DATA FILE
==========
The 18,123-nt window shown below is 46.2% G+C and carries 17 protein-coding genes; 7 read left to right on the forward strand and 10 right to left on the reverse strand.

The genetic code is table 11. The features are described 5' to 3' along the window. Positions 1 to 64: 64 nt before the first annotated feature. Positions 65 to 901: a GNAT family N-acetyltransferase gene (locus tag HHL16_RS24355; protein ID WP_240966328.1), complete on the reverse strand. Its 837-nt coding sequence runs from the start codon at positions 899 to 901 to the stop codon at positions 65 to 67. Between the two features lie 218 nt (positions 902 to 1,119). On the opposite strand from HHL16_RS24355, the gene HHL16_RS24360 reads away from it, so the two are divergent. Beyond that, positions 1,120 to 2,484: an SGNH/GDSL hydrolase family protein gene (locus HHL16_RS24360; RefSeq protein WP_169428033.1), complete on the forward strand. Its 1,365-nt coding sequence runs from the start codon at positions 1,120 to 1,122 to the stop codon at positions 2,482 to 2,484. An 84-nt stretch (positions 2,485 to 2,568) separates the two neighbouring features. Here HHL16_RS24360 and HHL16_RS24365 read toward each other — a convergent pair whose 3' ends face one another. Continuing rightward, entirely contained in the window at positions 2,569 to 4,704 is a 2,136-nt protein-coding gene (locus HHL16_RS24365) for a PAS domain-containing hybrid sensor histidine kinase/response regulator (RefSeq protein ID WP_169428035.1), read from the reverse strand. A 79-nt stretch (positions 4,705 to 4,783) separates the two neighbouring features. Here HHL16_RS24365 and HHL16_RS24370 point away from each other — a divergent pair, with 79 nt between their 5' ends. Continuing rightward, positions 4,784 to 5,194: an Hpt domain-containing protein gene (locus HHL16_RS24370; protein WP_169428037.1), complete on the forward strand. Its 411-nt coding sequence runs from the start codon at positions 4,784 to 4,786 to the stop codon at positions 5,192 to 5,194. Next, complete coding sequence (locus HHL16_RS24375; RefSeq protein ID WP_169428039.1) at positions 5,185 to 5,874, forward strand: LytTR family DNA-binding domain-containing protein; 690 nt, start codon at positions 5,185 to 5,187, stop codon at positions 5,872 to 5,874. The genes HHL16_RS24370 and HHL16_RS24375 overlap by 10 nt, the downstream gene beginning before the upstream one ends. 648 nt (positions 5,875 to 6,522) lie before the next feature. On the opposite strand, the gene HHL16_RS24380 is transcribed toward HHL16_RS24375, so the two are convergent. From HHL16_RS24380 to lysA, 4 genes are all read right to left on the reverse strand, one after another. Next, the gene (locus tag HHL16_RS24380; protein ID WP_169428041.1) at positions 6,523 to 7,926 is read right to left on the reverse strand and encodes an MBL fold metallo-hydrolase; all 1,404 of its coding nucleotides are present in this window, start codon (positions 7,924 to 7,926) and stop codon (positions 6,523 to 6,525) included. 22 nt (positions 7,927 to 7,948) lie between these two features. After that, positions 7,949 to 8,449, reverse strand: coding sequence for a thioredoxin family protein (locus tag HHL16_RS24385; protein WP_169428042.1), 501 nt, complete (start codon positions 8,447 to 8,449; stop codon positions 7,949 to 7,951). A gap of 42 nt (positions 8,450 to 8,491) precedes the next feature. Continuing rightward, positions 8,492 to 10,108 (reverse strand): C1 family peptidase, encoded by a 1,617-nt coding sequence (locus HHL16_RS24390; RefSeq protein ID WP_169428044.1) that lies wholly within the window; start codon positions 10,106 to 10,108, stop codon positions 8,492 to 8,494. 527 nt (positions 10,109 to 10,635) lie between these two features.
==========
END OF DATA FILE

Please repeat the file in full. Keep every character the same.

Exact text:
The 18,123-nt window shown below is 46.2% G+C and carries 17 protein-coding genes; 7 read left to right on the forward strand and 10 right to left on the reverse strand.

The genetic code is table 11. The features are described 5' to 3' along the window. Positions 1 to 64: 64 nt before the first annotated feature. Positions 65 to 901: a GNAT family N-acetyltransferase gene (locus tag HHL16_RS24355; protein ID WP_240966328.1), complete on the reverse strand. Its 837-nt coding sequence runs from the start codon at positions 899 to 901 to the stop codon at positions 65 to 67. Between the two features lie 218 nt (positions 902 to 1,119). On the opposite strand from HHL16_RS24355, the gene HHL16_RS24360 reads away from it, so the two are divergent. Beyond that, positions 1,120 to 2,484: an SGNH/GDSL hydrolase family protein gene (locus HHL16_RS24360; RefSeq protein WP_169428033.1), complete on the forward strand. Its 1,365-nt coding sequence runs from the start codon at positions 1,120 to 1,122 to the stop codon at positions 2,482 to 2,484. An 84-nt stretch (positions 2,485 to 2,568) separates the two neighbouring features. Here HHL16_RS24360 and HHL16_RS24365 read toward each other — a convergent pair whose 3' ends face one another. Continuing rightward, entirely contained in the window at positions 2,569 to 4,704 is a 2,136-nt protein-coding gene (locus HHL16_RS24365) for a PAS domain-containing hybrid sensor histidine kinase/response regulator (RefSeq protein ID WP_169428035.1), read from the reverse strand. A 79-nt stretch (positions 4,705 to 4,783) separates the two neighbouring features. Here HHL16_RS24365 and HHL16_RS24370 point away from each other — a divergent pair, with 79 nt between their 5' ends. Continuing rightward, positions 4,784 to 5,194: an Hpt domain-containing protein gene (locus HHL16_RS24370; protein WP_169428037.1), complete on the forward strand. Its 411-nt coding sequence runs from the start codon at positions 4,784 to 4,786 to the stop codon at positions 5,192 to 5,194. Next, complete coding sequence (locus HHL16_RS24375; RefSeq protein ID WP_169428039.1) at positions 5,185 to 5,874, forward strand: LytTR family DNA-binding domain-containing protein; 690 nt, start codon at positions 5,185 to 5,187, stop codon at positions 5,872 to 5,874. The genes HHL16_RS24370 and HHL16_RS24375 overlap by 10 nt, the downstream gene beginning before the upstream one ends. 648 nt (positions 5,875 to 6,522) lie before the next feature. On the opposite strand, the gene HHL16_RS24380 is transcribed toward HHL16_RS24375, so the two are convergent. From HHL16_RS24380 to lysA, 4 genes are all read right to left on the reverse strand, one after another. Next, the gene (locus tag HHL16_RS24380; protein ID WP_169428041.1) at positions 6,523 to 7,926 is read right to left on the reverse strand and encodes an MBL fold metallo-hydrolase; all 1,404 of its coding nucleotides are present in this window, start codon (positions 7,924 to 7,926) and stop codon (positions 6,523 to 6,525) included. 22 nt (positions 7,927 to 7,948) lie between these two features. After that, positions 7,949 to 8,449, reverse strand: coding sequence for a thioredoxin family protein (locus tag HHL16_RS24385; protein WP_169428042.1), 501 nt, complete (start codon positions 8,447 to 8,449; stop codon positions 7,949 to 7,951). A gap of 42 nt (positions 8,450 to 8,491) precedes the next feature. Continuing rightward, positions 8,492 to 10,108 (reverse strand): C1 family peptidase, encoded by a 1,617-nt coding sequence (locus HHL16_RS24390; RefSeq protein ID WP_169428044.1) that lies wholly within the window; start codon positions 10,106 to 10,108, stop codon positions 8,492 to 8,494. 527 nt (positions 10,109 to 10,635) lie between these two features.